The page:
The dust has settled on the 2018 NFL Scouting Combine, and from what I’ve seen and heard about the nine former Seminoles who attended, it’s like the old Clint Eastwood film, “The Good, The Bad and The Ugly.”
The obvious choice to start with is Derwin James (pictured above). He had a great combine, producing numbers not too far off those posted by former FSU star and current Jaguars standout Jalen Ramsey. What he needed to show was the athleticism that made him such a hyped prospect coming out of high school and was seen in flashes during his college career.
He looked good in drills and his measurables were good. One scout told me James was everything they thought he’d be; the team thinks if he focuses on one position or area of the field, he will excel. He started off the season as a seeming sure-fire top-five pick, but his status dropped during the season. With his strong combine showing, one would think he definitely has top-15 potential.
Josh Sweat was one of the guys who needed to have a good showing at the combine to increase his draft stock, and he did just that. One of the best things for a prospect is to measure and look like what has been portrayed. Most had him at 6 feet 5 and in the 240-250 range; his official measurement was just under 6-5 and his weight was 251 pounds, giving him that prototype edge rusher look.
He had said he was going to run a 4.4, have a vertical of 41 inches and a board jump of over 10 ft in the broad jump. He was close, running a 4.53 and positing a vertical of 39.5 and a broad jump of 10-4. More impressive was his short shuttle, which shows lateral quickness, at 4.28 seconds. This shows he has the athleticism to come off the edge.
But it also shows that his lack of production based upon these measurables just doesn’t make sense. Still, his measurables and test numbers likely will entice someone to take a chance on him earlier than his production merits. God just doesn’t make that many guys who are that big and can move like that.
Matthew Thomas was another high-rated recruit who didn’t necessarily live up to the hype. He did lead the team in tackles in 2016 and ’17, but had a lot of nagging injuries.
He was considered a bit undersized by some, but weighing in at 232 pounds shut that down. He also showed explosive power, which is never a bad thing during the combine. His 4.58 40 is a good time for a linebacker, and his vertical (41.5 inches), broad jump (10-9), three-cone drill (6.85 seconds) and 20-yard shuttle (4.28 seconds) showcased the athleticism that had him ranked as a five-star prospect coming out of high school.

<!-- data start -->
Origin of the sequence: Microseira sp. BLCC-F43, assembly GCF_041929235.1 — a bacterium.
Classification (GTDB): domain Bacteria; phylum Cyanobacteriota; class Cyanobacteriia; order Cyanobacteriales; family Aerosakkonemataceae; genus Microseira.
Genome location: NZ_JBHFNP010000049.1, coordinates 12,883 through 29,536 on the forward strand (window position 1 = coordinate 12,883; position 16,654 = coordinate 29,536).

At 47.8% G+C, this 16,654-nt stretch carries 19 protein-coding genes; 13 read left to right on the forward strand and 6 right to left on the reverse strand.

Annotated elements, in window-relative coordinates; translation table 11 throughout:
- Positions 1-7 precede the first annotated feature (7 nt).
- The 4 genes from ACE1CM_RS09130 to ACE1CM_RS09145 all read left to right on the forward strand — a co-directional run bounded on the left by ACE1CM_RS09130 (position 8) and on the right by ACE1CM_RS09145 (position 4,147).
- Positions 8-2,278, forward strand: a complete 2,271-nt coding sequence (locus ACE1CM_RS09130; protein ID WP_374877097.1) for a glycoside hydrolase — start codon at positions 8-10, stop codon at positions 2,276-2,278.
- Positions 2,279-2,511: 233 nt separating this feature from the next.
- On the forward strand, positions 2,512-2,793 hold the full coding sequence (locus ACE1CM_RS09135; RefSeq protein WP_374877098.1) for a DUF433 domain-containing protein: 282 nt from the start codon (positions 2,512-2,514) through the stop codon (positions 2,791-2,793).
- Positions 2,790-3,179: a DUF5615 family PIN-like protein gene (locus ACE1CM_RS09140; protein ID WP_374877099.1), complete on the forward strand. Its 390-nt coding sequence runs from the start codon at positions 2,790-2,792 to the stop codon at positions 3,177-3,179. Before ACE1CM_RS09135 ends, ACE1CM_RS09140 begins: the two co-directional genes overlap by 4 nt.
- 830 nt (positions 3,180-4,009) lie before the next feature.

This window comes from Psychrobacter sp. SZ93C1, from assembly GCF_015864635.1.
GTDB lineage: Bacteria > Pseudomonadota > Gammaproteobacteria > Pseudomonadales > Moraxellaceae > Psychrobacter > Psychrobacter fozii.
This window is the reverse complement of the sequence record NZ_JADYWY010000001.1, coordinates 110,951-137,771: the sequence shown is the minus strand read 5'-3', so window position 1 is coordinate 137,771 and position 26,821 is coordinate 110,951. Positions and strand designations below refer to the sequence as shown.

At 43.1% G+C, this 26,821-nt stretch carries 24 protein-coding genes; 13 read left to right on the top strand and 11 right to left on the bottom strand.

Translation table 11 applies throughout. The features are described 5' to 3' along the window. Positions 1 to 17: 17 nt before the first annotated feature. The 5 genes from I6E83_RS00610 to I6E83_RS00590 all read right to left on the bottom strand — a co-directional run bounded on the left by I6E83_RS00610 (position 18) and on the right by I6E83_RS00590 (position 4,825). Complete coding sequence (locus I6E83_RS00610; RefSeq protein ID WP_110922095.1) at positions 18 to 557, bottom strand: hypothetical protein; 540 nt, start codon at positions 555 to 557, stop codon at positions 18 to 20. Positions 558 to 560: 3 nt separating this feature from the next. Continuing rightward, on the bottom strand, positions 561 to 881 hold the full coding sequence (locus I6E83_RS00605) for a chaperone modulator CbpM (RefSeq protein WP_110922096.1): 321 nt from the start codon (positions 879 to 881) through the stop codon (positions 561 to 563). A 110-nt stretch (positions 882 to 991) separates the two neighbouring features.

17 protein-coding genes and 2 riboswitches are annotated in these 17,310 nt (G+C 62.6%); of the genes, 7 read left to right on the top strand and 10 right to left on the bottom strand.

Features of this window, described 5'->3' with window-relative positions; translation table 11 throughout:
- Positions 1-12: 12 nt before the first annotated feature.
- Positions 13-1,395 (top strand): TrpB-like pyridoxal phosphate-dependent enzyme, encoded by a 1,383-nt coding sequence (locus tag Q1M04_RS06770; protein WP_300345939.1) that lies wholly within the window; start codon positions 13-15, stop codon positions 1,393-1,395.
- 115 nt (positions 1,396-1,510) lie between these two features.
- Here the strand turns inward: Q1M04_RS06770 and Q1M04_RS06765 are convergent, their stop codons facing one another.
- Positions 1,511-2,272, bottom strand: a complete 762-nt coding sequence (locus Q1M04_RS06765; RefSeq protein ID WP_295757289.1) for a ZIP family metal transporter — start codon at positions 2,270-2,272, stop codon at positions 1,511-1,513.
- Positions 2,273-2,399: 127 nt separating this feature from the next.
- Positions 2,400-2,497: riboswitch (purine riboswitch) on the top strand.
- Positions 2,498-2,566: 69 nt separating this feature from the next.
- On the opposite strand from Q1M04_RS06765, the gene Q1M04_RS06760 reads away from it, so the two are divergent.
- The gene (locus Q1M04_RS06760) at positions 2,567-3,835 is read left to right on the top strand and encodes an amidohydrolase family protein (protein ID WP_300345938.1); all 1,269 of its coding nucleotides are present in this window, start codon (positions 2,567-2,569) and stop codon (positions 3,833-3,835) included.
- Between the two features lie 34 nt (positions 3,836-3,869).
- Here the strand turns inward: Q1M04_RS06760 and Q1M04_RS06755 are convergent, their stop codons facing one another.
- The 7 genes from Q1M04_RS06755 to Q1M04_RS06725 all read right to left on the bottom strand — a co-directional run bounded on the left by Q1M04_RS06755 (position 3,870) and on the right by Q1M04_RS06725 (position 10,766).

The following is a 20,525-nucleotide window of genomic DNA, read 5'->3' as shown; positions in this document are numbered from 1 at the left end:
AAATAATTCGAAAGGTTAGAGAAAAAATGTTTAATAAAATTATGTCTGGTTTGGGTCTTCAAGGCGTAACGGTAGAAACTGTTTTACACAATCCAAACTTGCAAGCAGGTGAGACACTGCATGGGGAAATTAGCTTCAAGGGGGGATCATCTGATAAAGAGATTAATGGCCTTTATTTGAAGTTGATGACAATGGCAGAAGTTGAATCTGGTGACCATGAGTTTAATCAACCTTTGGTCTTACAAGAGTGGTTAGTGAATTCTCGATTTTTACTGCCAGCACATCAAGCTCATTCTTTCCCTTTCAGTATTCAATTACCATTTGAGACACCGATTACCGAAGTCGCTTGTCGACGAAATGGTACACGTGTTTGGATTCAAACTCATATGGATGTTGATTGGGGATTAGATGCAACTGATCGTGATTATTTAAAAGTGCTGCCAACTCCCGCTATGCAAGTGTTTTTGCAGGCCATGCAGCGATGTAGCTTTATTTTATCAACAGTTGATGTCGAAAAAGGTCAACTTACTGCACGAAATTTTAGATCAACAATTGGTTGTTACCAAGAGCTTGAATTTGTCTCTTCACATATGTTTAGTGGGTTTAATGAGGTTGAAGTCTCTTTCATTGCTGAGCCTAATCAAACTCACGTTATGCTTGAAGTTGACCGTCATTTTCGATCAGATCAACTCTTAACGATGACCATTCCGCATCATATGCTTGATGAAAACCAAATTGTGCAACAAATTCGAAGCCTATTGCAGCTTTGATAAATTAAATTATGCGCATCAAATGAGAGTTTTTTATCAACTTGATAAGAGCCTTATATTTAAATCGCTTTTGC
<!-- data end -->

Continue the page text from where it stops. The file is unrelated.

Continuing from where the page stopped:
What also helps him is that FSU linebackers have produced in the NFL of late. His stock should rise a bit over the next few weeks.
I expected Auden Tate to perform well. His measurables (6-5, 225 pounds) are impressive, but a slow time in the 40 (4.68) and a just-OK vertical of 31 inches didn’t help a guy who, with a good showing, could’ve potentially come away with a late first/early second grade.
From my experience, if you don’t think you’ll run well – I thought he needed a sub-4.6 – don’t run at the combine. His ability to make tough catches is what will get him drafted, but a good burst would’ve given scouts something else to like. Still, he has his pro day to improve on his numbers.
Tarvarus McFadden performed at the combine like he did in 2017 – and that’s not good. He has the body that GMs covet in a corner in today’s NFL (6-2, 198 pounds). But his 40 time of 4.67 was alarming. He did have an impressive vertical jump of 38.5 inches, and that kind of jump doesn’t jibe at all with his 40 time. With the way he performed in the on-field drills, it almost looked as if it hurt him to run. The lack of speed makes you understand why it seemed like he was lost in coverage in 2017.
He will need to have an epic pro day to climb back up to the draft board. His preseason stock was so much higher. It’s like he forgot the combine was scheduled for when it was.
Rick Leonard putting up just 19 reps on the bench press isn’t going to get you drafted when you were an iffy pick at best anyway.
Ryan Izzo never really was utilized as a receiver in Jimbo Fisher’s offense, and while I questioned him declaring early, I don’t think the new offense would’ve used him much, either. Barely breaking 5.0 in the 40 (4.94) usually relegates you to a role as a blocking tight end. He didn’t wow in the bench press, either, with 18 reps, so there’s no telling if he’s even that adept in pass protection.
Derrick Nnadi had an OK showing, but not to the level of others in his position group. Ultimately his film is what will push him up or down. I thought he’d do more on the bench (25 reps).
Jacob Pugh showed he is a good athlete. His lack of tape probably has him as an undrafted free agent, but how he performed, especially if he can do it again at pro day, will get him a camp invitation at the least.
The players listed in the “Good” section definitely have less to prove at pro day, but they still can improve their stock. Some cleaning up of techniques, familiarity with the drills and being at home (which should mean a less stressful structure) should produce better numbers. I do think Tate and McFadden will perform better.
Article Originally Appeared on Gridiron Now: http://gridironnow.com/florida-state-players-performed-nfl-scouting-combine/